For her part, Suzanne expressed her gratitude to her parents, her Catholic education, her long-time relationship with the Adrian Dominican Sisters, her friend Sister Betty, and her husband Michael. She said she desires to “share my faith through prayer and good works” and hopes to support the Mission of the Adrian Dominican Sisters.
The Ritual of Acceptance continued with Suzanne and her mentors signing the Agreement of Association, a formal document expressing her willingness to enter into a relationship with the Adrian Dominican Sisters. Trudy then presented her with the Associate Life logo.
Associates are women and men – married or single – at least 18 years of age and committed to sharing the Mission and Vision of the Adrian Dominican Sisters. While maintaining their independent lifestyles, Associates share in the Sisters’ mission and vision and participate in Congregational, spiritual, and social events with the Sisters.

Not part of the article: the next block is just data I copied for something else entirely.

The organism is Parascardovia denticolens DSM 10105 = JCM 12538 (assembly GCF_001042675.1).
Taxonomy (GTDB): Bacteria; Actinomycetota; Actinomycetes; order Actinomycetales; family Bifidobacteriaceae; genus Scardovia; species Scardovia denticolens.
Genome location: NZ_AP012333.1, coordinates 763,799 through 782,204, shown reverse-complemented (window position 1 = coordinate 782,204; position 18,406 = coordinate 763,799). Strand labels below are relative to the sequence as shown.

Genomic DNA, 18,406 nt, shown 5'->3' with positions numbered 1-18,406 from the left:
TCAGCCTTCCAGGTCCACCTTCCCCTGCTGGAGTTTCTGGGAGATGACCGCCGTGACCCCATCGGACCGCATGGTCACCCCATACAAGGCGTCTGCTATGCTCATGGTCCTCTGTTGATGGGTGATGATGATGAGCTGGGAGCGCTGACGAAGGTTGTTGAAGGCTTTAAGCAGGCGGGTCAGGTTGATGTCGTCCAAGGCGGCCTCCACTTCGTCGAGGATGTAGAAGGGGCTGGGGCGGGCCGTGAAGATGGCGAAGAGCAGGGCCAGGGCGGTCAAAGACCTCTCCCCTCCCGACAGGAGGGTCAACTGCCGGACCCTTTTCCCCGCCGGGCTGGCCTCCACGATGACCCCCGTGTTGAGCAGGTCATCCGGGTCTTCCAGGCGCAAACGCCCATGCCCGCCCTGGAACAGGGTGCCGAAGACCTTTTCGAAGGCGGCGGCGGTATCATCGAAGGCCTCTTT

For more information on becoming an Associate, contact Mary Lach, Director of Associate Life, at 517-266-3531 or email@example.com. If you are a single Catholic woman interested in vowed religious life – or know of a young Catholic woman who is – contact Sister Tarianne DeYonker, OP, at 517-266-3532 or firstname.lastname@example.org or Sister Mariane Fahlman, OP, a 517-266-3537 or email@example.com.
Feature photo: Associate Suzanne Duquet, right, with Sister Betty Flaherty, OP, her long-time friend
July 3, 2019, Adrian, Michigan – The campuses of Siena Heights University and the Adrian Dominican Sisters’ Motherhouse were a beehive of energy, joy, and community June 25-30, 2019, as 76 students and their mentors from 18 Dominican High Schools participated in the 21st Annual Dominican High Schools Preaching Conference.
“I’ve been very fortunate to meet a lot of other people and I’ve become very welcomed into this Dominican community,” said Grace Rado, a student from Marian Catholic High School in Chicago Heights, Illinois. “I’ve found that there are a lot of other young people who are on the same path, and we’re all learning to walk in God’s light and to preach.”